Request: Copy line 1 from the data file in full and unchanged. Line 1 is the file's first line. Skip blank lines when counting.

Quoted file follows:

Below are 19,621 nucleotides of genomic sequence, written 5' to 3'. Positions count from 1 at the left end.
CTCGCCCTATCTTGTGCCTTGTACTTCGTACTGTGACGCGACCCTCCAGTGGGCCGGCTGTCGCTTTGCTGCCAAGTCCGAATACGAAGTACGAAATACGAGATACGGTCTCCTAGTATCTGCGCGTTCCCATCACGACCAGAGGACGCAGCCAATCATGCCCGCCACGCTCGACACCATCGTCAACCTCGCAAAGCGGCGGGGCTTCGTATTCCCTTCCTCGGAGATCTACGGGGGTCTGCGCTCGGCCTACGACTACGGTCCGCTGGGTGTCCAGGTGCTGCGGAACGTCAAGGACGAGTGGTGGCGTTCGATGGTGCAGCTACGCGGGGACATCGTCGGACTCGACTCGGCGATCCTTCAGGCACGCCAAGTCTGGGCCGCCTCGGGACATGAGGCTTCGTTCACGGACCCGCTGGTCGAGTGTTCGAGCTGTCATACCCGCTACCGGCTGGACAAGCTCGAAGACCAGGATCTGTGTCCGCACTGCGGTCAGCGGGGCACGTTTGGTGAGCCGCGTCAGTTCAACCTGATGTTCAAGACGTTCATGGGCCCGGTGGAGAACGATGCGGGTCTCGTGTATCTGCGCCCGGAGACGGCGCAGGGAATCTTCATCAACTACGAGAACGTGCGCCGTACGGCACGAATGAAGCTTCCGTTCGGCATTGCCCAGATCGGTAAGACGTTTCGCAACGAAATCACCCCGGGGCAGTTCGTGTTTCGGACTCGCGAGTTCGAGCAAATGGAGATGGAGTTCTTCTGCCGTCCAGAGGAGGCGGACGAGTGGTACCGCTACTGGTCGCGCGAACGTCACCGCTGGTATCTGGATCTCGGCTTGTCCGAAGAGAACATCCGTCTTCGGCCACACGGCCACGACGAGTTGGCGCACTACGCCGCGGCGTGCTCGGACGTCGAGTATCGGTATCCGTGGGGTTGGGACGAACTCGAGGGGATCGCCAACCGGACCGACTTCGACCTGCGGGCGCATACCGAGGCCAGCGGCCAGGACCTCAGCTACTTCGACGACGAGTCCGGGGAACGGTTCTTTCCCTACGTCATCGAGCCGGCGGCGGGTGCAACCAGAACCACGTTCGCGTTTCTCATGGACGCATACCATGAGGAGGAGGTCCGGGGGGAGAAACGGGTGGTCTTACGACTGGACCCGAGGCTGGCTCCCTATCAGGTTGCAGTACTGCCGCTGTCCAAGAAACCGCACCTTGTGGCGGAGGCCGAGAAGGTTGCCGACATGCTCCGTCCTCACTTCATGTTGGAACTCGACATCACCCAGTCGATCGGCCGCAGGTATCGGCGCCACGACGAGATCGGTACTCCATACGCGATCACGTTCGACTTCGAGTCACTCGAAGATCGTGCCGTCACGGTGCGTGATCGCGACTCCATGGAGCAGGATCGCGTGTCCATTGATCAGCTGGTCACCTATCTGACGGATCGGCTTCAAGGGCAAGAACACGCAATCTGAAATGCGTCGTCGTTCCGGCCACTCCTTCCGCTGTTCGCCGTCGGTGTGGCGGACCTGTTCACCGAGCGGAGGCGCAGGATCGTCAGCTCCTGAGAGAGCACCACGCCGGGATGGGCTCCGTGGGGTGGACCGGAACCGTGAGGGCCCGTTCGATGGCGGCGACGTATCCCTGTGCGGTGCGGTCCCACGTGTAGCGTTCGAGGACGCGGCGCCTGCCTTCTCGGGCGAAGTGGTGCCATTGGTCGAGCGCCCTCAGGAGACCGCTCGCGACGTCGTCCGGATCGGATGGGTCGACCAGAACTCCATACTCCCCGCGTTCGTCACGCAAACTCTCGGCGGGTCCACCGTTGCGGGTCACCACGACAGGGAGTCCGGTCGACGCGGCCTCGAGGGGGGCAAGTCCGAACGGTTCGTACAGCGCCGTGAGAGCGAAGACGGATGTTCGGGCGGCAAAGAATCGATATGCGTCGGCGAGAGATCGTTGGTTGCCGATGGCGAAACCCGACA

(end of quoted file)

Below are 19,621 nucleotides of genomic sequence, written 5' to 3'. Positions count from 1 at the left end.